Reform, Conservative, and Orthodox look much different from the way they appeared fifty years ago. In part two of our conversation, we look at what’s changed.
By and for Orthodox women, Mikva, which has affinities with The Vagina Monologues, opens up a once-secretive ritual while staying firmly in line with tradition.
Elisha ben Avuyah became a vehicle for exploring the agonizing conundrums the rabbis were too honest to ignore but too pious to articulate.
The eminent historian of American Jewish life stops by to talk about the findings in his latest book The New American Judaism: How Jews Practice Their Religion Today.
Host means army, but who were God’s armies?
The results of a new survey are in.
Smiles of a Jewish summer’s night?
Amid the familiar clutter of vowels and cantillation marks, a few strange dots appear. They have no obvious function, and yet they go back thousands of years. Their purpose is . . .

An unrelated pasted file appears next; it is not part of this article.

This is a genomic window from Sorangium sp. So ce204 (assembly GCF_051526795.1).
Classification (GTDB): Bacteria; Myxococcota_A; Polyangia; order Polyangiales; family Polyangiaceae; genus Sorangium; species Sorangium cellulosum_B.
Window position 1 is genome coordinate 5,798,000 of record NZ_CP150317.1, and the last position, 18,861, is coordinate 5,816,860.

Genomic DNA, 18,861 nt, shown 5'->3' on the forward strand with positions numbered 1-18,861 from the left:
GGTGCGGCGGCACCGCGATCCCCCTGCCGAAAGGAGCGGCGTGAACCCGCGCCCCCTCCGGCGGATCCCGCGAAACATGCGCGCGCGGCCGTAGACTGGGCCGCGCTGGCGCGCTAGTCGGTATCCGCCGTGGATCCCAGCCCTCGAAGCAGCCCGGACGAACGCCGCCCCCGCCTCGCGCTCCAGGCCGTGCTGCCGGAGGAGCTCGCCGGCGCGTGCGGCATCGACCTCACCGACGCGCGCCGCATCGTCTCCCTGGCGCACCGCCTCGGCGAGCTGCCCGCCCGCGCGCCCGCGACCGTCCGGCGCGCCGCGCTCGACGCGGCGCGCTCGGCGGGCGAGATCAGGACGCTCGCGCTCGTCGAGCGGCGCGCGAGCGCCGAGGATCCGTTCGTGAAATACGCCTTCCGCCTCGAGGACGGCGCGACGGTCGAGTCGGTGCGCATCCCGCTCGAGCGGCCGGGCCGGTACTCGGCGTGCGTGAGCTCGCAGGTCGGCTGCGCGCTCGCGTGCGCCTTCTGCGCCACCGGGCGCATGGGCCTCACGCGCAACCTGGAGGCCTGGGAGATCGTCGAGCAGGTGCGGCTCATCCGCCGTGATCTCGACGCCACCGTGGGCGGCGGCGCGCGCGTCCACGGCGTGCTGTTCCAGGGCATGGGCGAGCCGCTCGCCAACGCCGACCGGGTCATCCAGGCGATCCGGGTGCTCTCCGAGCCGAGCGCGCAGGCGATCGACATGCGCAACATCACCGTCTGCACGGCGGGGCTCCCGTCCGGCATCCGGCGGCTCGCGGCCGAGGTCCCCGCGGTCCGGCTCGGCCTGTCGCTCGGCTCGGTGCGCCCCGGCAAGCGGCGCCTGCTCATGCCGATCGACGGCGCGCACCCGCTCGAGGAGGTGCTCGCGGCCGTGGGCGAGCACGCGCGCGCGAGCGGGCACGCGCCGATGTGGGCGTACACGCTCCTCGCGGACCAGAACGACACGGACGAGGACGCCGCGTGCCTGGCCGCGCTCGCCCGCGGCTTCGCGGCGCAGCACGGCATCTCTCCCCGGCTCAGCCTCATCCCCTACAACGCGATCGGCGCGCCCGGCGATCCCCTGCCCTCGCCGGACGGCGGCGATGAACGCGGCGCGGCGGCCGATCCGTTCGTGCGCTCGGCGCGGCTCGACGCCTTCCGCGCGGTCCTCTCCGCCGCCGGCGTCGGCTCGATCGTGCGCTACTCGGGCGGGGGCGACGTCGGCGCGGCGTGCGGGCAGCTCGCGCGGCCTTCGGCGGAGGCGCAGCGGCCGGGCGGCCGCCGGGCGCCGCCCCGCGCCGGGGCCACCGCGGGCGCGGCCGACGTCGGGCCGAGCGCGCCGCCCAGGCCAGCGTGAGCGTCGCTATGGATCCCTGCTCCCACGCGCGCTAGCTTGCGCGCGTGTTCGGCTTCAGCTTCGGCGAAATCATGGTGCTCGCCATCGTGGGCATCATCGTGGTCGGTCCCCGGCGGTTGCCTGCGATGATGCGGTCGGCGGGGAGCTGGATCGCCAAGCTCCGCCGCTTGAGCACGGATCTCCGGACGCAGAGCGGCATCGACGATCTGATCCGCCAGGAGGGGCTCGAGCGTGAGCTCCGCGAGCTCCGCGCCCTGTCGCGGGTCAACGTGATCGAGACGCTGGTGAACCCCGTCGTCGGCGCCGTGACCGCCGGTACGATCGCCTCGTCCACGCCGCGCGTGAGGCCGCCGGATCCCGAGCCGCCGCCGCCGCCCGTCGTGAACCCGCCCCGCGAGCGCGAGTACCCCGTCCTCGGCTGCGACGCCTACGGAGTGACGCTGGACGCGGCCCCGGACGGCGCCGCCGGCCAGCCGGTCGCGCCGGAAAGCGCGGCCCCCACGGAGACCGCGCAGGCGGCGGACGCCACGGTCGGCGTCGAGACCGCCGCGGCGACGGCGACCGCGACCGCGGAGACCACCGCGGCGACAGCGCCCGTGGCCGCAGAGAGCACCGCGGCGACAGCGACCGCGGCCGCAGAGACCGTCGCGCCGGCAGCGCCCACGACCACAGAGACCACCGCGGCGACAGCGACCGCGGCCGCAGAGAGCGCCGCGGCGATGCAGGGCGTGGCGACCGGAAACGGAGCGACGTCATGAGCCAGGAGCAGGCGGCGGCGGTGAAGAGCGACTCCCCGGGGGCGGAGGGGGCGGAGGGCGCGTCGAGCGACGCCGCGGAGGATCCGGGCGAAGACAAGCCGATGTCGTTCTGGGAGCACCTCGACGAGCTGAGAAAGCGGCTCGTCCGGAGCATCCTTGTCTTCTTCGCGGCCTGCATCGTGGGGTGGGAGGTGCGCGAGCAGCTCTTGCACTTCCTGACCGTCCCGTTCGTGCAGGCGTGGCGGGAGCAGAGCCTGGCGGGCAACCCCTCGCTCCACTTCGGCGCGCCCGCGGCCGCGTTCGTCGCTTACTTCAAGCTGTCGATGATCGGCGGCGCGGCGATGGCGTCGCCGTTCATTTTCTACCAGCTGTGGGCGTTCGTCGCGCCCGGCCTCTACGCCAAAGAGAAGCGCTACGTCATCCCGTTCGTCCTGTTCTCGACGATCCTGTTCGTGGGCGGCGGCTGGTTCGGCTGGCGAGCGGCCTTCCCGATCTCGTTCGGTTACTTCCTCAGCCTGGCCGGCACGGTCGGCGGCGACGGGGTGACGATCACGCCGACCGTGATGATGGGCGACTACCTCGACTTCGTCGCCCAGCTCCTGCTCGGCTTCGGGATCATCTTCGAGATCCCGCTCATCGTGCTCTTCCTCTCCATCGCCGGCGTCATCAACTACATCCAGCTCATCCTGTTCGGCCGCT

The great Ḥayyim Naḥman Bialik’s “Scroll of Orpah” retells the story of the book of Ruth from another perspective.
The meaning of “nakedness.”
Not packaged, not square, not oven-baked: that’s what it wasn’t. But what it was and where the name for it comes from is still something of a mystery.
A few months ago, I was approached with a request to become involved in a then-secret mission: to examine one of the very few high-medieval Haggadahs still in private hands.
Why the first of Nisan, which falls on this coming Saturday, would seem to be the most important date of all.